Matt Nelson, Sanford’s Superintendent of Schools, held a “Return to School Family Information Night” on Monday, July 27 at the Performing Arts Center. Under the current restrictions, only fifty members of the public were allowed to attend, so free tickets were made available on a first-come, first-served basis. The presentation was streamed live on YouTube.
Nelson stressed that plans for reopening the schools are very much a work in progress, but that he wanted to share information about what is under consideration to help parents and students prepare.
He began by outlining the School Department’s goals and priorities to safely educate pupils, and displayed a flow chart for the decision-making process. He detailed the timeline for the Department’s activities between now and opening day on Tuesday, September 8.
In addition to planning for reopening, administration and staff are also challenged by the construction and reorganization of schools that is happening concurrently. School officials are meeting with contractors on Tuesday, July 28, to hear about progress at the new Middle School (formerly the Junior High). They will make a decision by next week on a date to move into that building. The newly expanded Margaret Chase Smith School is expected to be ready on schedule.
Nelson explained the Maine Department of Education system that will be used to categorize counties according to the risk of the spread of the Covid-19. A “red” designation means the county has a high risk of Covid-19 spread, and that in-person schooling should not occur. “Yellow” means that the county has an elevated risk of the virus spreading, and a hybrid model, incorporating both in-person and online learning, should be adopted. A “green” designation means that risk of Covid-19 spreading is low, and that in-person instruction for all students may be conducted if the school is able to adhere to the state-mandated required health and safety measures.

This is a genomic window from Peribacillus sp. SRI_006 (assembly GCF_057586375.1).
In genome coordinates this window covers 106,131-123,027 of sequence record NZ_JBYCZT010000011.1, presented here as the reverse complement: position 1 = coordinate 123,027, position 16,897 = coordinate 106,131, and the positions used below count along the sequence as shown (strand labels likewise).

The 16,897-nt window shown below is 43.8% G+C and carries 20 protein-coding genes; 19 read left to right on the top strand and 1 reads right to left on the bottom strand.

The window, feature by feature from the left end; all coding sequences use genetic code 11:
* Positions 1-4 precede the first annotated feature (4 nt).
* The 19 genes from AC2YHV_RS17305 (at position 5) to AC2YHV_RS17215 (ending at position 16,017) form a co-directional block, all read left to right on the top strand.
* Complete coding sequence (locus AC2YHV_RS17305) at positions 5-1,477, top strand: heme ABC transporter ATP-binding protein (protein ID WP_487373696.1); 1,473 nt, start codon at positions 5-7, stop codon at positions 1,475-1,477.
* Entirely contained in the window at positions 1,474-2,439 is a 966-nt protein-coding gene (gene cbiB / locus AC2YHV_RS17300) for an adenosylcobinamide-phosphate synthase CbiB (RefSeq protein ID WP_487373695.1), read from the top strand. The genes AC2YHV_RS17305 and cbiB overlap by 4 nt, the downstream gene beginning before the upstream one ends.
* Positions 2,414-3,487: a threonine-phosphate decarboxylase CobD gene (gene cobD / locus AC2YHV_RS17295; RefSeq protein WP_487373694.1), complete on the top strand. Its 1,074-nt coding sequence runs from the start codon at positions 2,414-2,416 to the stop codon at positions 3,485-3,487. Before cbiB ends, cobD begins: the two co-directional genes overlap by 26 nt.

The county designations will be made by the Maine Department of Health and Human Services and the Maine Center for Disease Control and Prevention. The initial announcement of county designations will be made on Friday, July 31. Designations may be revised every two weeks thereafter, if conditions change. These are recommendations only; the final decision about whether or when to conduct in-person or virtual instruction, or a hybrid of the two, is up to each School Administrative Unit.
The health and safety measures that all schools must adhere to for any in-person instruction include protocols for symptom screening before coming to school; physical distancing requirements; face coverings; hand hygiene; personal protective equipment; and procedures for returning to school following an illness. Nelson explained each measure in detail.
Face coverings will be required for all students, faculty and staff members. Anyone who cannot wear a mask due to a preexisting condition, will be required to wear a face shield that covers them from ear to ear and below the chin. Face coverings must be worn on school buses as well.
Detailed instructional plans are being developed for each of the red/yellow/green models. Nelson shared the current plans but stressed that they are drafts only, and subject to revision.
Under the “yellow” hybrid model, students in Pre-K to grade 4, special education and Occupational Technical Education students will attend school five days a week. Other students in grades 5-12 will be split into two groups, with one group attending school on Monday and Thursday, while the other group is in class on Tuesday and Friday. Wednesday would be an online day for all students in those grades.
Under both the hybrid model and the “green” totally in-person model, parents will be able to opt for fully remote learning instead. Students would be able to transfer from remote learning back to in-person or hybrid instruction, but only at the end of a marking period. Those wishing to transfer from in-person or hybrid to fully remote could do so at any time.
Plans for food service safety were outlined, and include improved ventilation, increased cleaning and use of disposable dishes and utensils. Transportation safety plans include having assigned seats on buses, and requiring everyone to sanitize their hands upon entering.
There were a number of questions from attendees to the presentation, as well as email questions from those at home. In response to a question about sports, Nelson explained that final decisions have not been made yet, but the department is working with athletic directors from across York and Cumberland counties to come up with a plan.
He also announced that the Lafayette School is being eyed as a site for an affordable daycare program for students, and that talks with Sanford Parks and Recreation and the YMCA about this are underway.
There was much more discussed than can be covered in this article. The full YouTube video of the presentation is available here. A pdf file of the Maine DOE’s Framework for Returning to Classroom Instruction is here.